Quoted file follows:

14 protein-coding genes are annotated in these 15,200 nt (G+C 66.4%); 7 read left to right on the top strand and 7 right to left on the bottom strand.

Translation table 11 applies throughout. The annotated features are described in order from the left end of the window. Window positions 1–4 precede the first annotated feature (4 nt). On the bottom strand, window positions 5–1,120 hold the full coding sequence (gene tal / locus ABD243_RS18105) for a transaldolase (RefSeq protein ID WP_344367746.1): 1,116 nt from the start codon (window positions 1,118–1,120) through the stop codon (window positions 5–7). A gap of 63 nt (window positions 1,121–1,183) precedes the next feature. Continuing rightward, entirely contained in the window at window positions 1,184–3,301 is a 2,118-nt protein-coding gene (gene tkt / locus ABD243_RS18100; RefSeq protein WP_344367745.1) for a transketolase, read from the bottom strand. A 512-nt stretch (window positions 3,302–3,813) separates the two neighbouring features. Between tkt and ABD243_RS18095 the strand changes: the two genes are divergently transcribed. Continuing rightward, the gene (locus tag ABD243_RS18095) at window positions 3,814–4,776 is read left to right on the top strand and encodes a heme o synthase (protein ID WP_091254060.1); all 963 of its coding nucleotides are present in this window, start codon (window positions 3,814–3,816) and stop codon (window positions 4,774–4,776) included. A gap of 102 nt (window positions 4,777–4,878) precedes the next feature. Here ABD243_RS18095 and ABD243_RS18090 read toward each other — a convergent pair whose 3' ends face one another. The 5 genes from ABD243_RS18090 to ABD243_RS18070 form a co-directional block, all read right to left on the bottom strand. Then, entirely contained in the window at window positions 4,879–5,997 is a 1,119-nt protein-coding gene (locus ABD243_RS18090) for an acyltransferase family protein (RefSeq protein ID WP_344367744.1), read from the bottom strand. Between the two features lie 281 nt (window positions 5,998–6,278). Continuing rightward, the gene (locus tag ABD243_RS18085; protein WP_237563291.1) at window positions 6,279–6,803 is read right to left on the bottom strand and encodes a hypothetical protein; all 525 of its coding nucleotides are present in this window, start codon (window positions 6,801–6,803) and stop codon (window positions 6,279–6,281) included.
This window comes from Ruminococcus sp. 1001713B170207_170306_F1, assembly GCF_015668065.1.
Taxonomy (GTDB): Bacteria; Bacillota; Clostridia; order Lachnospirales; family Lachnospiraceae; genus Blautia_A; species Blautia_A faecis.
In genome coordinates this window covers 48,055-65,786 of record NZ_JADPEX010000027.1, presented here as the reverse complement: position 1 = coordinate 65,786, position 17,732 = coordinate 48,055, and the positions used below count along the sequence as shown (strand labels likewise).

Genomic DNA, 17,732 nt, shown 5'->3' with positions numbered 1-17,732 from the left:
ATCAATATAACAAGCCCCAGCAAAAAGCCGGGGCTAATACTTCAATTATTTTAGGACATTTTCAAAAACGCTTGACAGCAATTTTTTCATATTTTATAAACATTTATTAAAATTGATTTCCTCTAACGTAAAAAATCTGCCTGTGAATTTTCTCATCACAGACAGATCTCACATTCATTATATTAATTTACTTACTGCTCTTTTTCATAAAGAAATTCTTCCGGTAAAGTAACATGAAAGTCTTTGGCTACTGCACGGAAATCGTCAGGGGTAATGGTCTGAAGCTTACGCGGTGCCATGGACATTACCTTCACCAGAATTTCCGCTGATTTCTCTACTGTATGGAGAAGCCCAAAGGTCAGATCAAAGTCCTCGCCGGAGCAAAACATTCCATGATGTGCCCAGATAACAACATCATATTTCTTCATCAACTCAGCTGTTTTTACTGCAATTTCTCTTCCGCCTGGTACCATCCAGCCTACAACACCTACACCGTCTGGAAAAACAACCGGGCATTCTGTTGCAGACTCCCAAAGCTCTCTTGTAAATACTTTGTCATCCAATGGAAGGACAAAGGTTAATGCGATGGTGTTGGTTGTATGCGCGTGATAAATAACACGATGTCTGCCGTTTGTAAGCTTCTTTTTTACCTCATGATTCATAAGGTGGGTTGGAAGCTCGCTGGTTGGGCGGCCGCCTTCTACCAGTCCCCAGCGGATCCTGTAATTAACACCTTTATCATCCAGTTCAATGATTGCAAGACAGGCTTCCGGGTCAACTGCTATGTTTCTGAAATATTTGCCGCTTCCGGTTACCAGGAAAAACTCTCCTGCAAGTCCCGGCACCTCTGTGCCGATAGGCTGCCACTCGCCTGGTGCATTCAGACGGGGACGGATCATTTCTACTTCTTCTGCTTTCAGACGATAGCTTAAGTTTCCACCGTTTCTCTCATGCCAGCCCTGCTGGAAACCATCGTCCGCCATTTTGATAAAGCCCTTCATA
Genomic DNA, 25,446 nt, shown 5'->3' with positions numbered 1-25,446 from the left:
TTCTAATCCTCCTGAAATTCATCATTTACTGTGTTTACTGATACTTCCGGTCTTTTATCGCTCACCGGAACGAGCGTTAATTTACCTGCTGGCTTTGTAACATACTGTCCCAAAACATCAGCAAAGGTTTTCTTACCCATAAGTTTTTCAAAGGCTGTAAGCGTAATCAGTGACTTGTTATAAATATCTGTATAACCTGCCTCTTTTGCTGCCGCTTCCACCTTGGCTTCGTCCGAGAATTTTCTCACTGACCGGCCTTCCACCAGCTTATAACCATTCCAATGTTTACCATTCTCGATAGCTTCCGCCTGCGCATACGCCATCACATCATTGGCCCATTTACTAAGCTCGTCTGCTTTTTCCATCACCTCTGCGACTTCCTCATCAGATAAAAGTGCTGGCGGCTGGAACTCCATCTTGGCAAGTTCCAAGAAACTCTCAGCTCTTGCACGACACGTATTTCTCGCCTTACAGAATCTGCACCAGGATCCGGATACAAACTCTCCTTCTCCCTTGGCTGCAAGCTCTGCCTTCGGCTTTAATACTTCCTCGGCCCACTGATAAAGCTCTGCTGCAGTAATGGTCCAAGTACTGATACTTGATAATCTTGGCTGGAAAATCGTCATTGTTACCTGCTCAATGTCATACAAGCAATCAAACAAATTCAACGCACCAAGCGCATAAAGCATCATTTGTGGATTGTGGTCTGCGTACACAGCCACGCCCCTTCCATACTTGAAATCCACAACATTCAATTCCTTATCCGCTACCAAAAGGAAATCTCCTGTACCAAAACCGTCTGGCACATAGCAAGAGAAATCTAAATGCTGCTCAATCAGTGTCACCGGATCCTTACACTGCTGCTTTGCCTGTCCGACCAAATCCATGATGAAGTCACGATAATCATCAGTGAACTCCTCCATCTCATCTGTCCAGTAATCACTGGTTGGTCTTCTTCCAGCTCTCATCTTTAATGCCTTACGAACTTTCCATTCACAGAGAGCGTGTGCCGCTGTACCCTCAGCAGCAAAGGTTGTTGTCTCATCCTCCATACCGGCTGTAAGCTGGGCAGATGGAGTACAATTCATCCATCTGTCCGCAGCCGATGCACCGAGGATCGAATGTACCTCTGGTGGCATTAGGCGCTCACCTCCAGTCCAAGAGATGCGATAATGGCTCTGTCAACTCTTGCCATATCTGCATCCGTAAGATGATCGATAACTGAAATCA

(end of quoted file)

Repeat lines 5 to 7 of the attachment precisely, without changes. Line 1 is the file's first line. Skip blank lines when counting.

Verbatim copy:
In genome coordinates this window covers 48,055-65,786 of record NZ_JADPEX010000027.1, presented here as the reverse complement: position 1 = coordinate 65,786, position 17,732 = coordinate 48,055, and the positions used below count along the sequence as shown (strand labels likewise).

Genomic DNA, 17,732 nt, shown 5'->3' with positions numbered 1-17,732 from the left:
ATCAATATAACAAGCCCCAGCAAAAAGCCGGGGCTAATACTTCAATTATTTTAGGACATTTTCAAAAACGCTTGACAGCAATTTTTTCATATTTTATAAACATTTATTAAAATTGATTTCCTCTAACGTAAAAAATCTGCCTGTGAATTTTCTCATCACAGACAGATCTCACATTCATTATATTAATTTACTTACTGCTCTTTTTCATAAAGAAATTCTTCCGGTAAAGTAACATGAAAGTCTTTGGCTACTGCACGGAAATCGTCAGGGGTAATGGTCTGAAGCTTACGCGGTGCCATGGACATTACCTTCACCAGAATTTCCGCTGATTTCTCTACTGTATGGAGAAGCCCAAAGGTCAGATCAAAGTCCTCGCCGGAGCAAAACATTCCATGATGTGCCCAGATAACAACATCATATTTCTTCATCAACTCAGCTGTTTTTACTGCAATTTCTCTTCCGCCTGGTACCATCCAGCCTACAACACCTACACCGTCTGGAAAAACAACCGGGCATTCTGTTGCAGACTCCCAAAGCTCTCTTGTAAATACTTTGTCATCCAATGGAAGGACAAAGGTTAATGCGATGGTGTTGGTTGTATGCGCGTGATAAATAACACGATGTCTGCCGTTTGTAAGCTTCTTTTTTACCTCATGATTCATAAGGTGGGTTGGAAGCTCGCTGGTTGGGCGGCCGCCTTCTACCAGTCCCCAGCGGATCCTGTAATTAACACCTTTATCATCCAGTTCAATGATTGCAAGACAGGCTTCCGGGTCAACTGCTATGTTTCTGAAATATTTGCCGCTTCCGGTTACCAGGAAAAACTCTCCTGCAAGTCCCGGCACCTCTGTGCCGATAGGCTGCCACTCGCCTGGTGCATTCAGACGGGGACGGATCATTTCTACTTCTTCTGCTTTCAGACGATAGCTTAAGTTTCCACCGTTTCTCTCATGCCAGCCCTGCTGGAAACCATCGTCCGCCATTTTGATAAAGCCCTTCATA